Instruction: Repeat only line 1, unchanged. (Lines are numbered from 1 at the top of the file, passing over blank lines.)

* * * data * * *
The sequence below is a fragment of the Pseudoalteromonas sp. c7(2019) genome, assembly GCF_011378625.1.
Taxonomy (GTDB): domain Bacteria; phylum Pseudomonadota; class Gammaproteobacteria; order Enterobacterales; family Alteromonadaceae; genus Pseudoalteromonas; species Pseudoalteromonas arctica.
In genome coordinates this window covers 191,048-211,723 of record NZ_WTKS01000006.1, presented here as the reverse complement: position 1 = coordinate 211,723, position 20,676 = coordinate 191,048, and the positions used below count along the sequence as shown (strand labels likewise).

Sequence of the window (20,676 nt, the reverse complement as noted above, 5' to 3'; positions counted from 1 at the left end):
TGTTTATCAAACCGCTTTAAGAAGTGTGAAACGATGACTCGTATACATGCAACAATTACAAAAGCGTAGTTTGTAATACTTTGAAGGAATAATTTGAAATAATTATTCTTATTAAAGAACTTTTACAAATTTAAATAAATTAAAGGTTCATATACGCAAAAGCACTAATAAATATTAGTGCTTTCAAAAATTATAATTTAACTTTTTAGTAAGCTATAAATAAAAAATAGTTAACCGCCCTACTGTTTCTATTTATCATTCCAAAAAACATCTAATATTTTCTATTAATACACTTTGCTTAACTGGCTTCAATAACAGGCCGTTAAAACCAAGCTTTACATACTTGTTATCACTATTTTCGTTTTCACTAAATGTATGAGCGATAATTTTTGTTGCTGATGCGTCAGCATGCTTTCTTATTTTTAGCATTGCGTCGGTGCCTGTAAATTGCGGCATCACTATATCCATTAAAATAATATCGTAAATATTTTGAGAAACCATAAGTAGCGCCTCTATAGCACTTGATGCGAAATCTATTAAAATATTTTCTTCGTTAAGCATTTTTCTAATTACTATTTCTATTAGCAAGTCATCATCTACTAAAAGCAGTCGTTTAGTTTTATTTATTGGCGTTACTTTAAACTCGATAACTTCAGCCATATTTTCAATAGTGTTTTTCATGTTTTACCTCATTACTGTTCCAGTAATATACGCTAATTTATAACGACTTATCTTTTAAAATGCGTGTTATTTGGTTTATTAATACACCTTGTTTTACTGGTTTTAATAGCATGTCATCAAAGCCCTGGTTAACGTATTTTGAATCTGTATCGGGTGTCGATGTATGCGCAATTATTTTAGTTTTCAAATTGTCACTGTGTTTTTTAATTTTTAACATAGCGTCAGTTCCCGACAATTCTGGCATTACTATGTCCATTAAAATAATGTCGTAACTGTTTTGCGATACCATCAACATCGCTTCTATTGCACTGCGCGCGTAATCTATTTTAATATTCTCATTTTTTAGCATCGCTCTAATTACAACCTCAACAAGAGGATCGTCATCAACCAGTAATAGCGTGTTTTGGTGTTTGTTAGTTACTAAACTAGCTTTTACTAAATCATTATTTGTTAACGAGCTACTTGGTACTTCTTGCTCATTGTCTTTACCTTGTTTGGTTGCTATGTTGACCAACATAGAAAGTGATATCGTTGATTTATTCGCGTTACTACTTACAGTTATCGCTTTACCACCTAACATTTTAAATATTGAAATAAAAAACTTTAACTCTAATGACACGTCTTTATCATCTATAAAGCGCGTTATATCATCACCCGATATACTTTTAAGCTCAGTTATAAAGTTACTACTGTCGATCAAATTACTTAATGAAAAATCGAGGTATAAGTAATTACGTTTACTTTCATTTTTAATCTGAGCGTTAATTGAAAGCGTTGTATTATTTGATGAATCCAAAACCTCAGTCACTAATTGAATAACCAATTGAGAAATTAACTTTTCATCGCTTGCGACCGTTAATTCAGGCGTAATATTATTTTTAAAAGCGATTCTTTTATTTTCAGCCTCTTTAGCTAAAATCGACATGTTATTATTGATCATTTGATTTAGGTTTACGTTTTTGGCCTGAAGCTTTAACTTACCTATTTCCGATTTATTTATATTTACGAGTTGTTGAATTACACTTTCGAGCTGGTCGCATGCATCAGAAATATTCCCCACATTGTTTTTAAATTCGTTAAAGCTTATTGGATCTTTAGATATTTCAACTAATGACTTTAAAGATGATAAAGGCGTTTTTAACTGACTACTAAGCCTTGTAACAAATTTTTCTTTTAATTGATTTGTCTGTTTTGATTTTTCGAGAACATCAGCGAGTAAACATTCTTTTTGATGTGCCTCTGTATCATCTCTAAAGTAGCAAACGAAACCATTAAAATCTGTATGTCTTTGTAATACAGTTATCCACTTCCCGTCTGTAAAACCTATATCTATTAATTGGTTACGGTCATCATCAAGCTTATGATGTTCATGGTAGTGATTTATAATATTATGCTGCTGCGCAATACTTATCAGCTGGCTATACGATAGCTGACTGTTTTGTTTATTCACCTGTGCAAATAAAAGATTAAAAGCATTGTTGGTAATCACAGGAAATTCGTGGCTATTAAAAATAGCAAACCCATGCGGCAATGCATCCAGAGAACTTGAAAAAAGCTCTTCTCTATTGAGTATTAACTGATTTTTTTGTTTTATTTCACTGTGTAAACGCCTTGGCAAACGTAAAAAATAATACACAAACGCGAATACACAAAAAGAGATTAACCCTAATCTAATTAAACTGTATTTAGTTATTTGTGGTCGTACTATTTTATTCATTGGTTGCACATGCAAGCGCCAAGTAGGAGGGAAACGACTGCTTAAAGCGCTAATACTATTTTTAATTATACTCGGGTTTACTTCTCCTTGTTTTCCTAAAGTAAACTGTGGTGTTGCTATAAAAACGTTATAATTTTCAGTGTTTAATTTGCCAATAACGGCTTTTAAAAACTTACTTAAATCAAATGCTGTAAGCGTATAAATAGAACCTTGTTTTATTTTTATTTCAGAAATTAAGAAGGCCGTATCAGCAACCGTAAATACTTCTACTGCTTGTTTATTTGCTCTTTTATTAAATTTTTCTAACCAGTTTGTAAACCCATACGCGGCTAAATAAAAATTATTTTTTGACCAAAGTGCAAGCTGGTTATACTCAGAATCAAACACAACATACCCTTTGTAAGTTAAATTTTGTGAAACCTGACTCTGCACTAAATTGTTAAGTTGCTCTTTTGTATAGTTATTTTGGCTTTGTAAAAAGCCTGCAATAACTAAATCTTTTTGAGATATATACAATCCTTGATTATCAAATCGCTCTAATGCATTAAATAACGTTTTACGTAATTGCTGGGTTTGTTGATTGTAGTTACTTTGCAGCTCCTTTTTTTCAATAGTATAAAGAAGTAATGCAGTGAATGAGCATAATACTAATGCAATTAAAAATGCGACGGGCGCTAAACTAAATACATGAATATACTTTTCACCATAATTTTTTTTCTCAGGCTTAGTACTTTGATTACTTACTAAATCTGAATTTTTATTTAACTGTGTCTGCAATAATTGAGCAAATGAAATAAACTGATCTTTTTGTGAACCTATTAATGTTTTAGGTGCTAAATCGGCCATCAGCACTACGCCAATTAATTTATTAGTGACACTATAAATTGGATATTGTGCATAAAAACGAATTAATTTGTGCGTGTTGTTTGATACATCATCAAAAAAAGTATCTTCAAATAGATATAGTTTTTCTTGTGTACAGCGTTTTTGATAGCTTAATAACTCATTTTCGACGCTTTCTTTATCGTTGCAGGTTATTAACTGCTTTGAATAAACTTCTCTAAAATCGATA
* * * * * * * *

The sequence below is a fragment of the Pseudoalteromonas sp. c7(2019) genome, assembly GCF_011378625.1.